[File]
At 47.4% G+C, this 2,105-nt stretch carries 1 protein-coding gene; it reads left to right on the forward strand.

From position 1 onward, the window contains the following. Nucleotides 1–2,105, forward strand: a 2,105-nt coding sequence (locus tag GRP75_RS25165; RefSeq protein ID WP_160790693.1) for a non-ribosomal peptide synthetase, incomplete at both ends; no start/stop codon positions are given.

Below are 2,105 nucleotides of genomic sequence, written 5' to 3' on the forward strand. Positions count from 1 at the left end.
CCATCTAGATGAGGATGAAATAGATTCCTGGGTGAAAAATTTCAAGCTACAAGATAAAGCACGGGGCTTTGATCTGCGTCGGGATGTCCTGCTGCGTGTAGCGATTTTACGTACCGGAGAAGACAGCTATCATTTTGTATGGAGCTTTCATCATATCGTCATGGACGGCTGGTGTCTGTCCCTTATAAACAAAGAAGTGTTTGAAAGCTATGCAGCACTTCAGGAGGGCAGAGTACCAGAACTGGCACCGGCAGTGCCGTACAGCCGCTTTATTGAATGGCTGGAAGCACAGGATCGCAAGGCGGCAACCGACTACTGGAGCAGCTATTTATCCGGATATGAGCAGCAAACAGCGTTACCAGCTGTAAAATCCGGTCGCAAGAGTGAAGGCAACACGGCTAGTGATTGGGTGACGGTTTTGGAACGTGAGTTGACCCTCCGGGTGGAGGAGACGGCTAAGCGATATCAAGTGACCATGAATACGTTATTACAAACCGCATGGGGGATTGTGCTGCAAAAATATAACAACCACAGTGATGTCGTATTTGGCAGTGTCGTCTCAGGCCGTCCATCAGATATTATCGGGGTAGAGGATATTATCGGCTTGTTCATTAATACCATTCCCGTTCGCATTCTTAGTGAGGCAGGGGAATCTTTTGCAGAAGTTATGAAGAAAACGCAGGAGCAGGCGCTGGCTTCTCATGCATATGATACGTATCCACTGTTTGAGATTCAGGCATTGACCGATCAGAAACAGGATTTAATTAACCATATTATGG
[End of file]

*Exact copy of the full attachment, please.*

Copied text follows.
At 47.4% G+C, this 2,105-nt stretch carries 1 protein-coding gene; it reads left to right on the forward strand.

From position 1 onward, the window contains the following. Nucleotides 1–2,105, forward strand: a 2,105-nt coding sequence (locus tag GRP75_RS25165; RefSeq protein ID WP_160790693.1) for a non-ribosomal peptide synthetase, incomplete at both ends; no start/stop codon positions are given.

Below are 2,105 nucleotides of genomic sequence, written 5' to 3' on the forward strand. Positions count from 1 at the left end.
CCATCTAGATGAGGATGAAATAGATTCCTGGGTGAAAAATTTCAAGCTACAAGATAAAGCACGGGGCTTTGATCTGCGTCGGGATGTCCTGCTGCGTGTAGCGATTTTACGTACCGGAGAAGACAGCTATCATTTTGTATGGAGCTTTCATCATATCGTCATGGACGGCTGGTGTCTGTCCCTTATAAACAAAGAAGTGTTTGAAAGCTATGCAGCACTTCAGGAGGGCAGAGTACCAGAACTGGCACCGGCAGTGCCGTACAGCCGCTTTATTGAATGGCTGGAAGCACAGGATCGCAAGGCGGCAACCGACTACTGGAGCAGCTATTTATCCGGATATGAGCAGCAAACAGCGTTACCAGCTGTAAAATCCGGTCGCAAGAGTGAAGGCAACACGGCTAGTGATTGGGTGACGGTTTTGGAACGTGAGTTGACCCTCCGGGTGGAGGAGACGGCTAAGCGATATCAAGTGACCATGAATACGTTATTACAAACCGCATGGGGGATTGTGCTGCAAAAATATAACAACCACAGTGATGTCGTATTTGGCAGTGTCGTCTCAGGCCGTCCATCAGATATTATCGGGGTAGAGGATATTATCGGCTTGTTCATTAATACCATTCCCGTTCGCATTCTTAGTGAGGCAGGGGAATCTTTTGCAGAAGTTATGAAGAAAACGCAGGAGCAGGCGCTGGCTTCTCATGCATATGATACGTATCCACTGTTTGAGATTCAGGCATTGACCGATCAGAAACAGGATTTAATTAACCATATTATGG